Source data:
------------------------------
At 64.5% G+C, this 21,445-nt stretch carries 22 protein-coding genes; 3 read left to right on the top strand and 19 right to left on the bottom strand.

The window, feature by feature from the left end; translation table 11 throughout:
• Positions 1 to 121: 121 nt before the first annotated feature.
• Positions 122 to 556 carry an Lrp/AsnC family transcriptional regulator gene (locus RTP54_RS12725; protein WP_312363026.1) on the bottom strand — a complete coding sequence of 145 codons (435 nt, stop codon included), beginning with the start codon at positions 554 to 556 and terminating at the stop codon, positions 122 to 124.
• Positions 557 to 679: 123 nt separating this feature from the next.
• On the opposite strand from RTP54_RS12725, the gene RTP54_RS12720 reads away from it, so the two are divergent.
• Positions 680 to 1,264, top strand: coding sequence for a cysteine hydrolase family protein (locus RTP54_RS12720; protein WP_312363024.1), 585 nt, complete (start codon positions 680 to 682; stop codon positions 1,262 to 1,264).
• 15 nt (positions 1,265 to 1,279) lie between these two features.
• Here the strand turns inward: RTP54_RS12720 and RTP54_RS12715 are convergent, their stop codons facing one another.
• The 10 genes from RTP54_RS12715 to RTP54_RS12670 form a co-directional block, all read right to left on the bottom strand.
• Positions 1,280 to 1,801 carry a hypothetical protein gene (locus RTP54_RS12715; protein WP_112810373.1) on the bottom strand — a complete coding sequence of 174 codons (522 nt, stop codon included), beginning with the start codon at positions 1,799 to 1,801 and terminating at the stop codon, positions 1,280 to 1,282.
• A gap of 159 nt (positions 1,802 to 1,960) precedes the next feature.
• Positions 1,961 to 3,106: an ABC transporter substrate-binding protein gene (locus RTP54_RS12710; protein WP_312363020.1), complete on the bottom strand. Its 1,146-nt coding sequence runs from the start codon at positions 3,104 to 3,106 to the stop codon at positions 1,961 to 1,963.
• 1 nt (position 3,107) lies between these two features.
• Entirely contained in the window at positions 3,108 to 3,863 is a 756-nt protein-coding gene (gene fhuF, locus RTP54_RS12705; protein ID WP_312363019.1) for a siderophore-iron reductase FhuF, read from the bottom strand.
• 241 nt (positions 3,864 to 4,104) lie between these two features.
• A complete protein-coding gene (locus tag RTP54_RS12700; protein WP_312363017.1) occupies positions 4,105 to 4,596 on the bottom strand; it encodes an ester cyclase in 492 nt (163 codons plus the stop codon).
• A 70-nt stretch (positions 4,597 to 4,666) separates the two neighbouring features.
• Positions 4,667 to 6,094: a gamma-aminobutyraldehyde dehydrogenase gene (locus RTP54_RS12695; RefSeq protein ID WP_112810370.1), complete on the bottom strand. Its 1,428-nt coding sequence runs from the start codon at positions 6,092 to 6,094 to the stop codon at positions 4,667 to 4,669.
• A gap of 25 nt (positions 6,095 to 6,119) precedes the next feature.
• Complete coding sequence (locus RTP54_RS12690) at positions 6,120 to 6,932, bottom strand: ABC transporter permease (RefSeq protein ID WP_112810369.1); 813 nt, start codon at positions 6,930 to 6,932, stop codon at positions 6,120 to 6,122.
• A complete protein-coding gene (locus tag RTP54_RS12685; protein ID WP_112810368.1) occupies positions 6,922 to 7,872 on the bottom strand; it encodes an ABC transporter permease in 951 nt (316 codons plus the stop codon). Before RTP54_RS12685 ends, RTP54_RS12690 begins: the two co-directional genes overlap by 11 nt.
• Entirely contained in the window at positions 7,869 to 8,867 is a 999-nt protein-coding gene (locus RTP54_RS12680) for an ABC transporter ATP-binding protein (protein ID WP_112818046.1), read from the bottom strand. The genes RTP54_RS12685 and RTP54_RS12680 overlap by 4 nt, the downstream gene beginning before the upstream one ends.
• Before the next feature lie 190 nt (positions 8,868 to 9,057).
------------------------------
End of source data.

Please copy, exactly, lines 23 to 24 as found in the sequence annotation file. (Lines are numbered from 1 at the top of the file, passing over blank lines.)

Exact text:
• Entirely contained in the window at positions 7,869 to 8,867 is a 999-nt protein-coding gene (locus RTP54_RS12680) for an ABC transporter ATP-binding protein (protein ID WP_112818046.1), read from the bottom strand. The genes RTP54_RS12685 and RTP54_RS12680 overlap by 4 nt, the downstream gene beginning before the upstream one ends.
• Before the next feature lie 190 nt (positions 8,868 to 9,057).